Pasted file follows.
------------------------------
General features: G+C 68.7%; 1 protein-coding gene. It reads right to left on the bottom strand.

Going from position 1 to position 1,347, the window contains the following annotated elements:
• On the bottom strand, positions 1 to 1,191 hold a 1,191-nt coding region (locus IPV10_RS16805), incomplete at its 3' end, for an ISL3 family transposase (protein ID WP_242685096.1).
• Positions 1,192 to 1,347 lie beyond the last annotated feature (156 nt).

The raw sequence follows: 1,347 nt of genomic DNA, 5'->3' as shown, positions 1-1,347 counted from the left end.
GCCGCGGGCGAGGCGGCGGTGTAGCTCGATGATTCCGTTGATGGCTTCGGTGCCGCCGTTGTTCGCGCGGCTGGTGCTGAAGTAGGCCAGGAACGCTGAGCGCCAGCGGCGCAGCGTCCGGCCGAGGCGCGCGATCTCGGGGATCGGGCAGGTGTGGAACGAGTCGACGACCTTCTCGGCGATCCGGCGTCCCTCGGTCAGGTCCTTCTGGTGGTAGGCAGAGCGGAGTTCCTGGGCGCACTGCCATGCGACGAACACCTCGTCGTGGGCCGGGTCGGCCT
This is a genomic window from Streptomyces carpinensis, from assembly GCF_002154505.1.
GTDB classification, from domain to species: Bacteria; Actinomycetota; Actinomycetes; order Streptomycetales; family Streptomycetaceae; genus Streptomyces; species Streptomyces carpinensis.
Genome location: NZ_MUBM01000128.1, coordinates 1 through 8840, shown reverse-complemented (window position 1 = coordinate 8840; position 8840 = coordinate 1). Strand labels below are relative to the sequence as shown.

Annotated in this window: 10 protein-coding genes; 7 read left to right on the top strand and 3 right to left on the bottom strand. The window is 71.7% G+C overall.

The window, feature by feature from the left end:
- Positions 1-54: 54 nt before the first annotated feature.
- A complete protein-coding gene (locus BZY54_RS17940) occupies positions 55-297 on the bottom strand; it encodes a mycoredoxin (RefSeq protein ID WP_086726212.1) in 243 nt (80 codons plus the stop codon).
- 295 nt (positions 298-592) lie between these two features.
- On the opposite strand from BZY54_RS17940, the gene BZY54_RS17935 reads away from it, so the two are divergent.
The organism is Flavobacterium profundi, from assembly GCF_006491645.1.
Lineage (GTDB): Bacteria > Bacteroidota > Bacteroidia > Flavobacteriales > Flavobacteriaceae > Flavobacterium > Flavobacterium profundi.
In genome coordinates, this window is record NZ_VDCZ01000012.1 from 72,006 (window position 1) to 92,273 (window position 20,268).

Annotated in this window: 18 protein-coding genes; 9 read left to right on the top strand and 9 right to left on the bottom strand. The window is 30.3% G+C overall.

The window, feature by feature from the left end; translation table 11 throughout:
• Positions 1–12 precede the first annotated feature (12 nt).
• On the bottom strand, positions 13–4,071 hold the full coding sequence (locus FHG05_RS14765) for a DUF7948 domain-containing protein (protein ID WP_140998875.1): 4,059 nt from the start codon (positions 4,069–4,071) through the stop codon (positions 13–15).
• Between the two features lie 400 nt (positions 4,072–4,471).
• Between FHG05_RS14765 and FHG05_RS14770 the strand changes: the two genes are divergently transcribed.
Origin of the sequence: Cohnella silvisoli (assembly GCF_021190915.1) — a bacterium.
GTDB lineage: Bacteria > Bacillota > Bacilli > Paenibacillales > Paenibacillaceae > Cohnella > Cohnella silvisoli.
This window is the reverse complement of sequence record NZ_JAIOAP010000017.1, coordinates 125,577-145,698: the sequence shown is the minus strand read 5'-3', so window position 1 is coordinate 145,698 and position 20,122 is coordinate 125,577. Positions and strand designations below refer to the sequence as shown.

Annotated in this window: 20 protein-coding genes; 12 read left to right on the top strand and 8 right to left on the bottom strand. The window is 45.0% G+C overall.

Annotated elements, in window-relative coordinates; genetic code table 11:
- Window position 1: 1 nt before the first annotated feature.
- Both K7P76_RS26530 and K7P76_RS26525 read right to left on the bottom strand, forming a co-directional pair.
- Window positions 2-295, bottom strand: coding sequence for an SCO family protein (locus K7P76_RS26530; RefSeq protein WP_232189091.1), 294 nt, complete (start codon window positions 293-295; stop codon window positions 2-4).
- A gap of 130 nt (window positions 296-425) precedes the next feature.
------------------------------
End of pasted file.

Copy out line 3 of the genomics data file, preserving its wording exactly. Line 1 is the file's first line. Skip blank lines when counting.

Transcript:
• On the bottom strand, positions 1 to 1,191 hold a 1,191-nt coding region (locus IPV10_RS16805), incomplete at its 3' end, for an ISL3 family transposase (protein ID WP_242685096.1).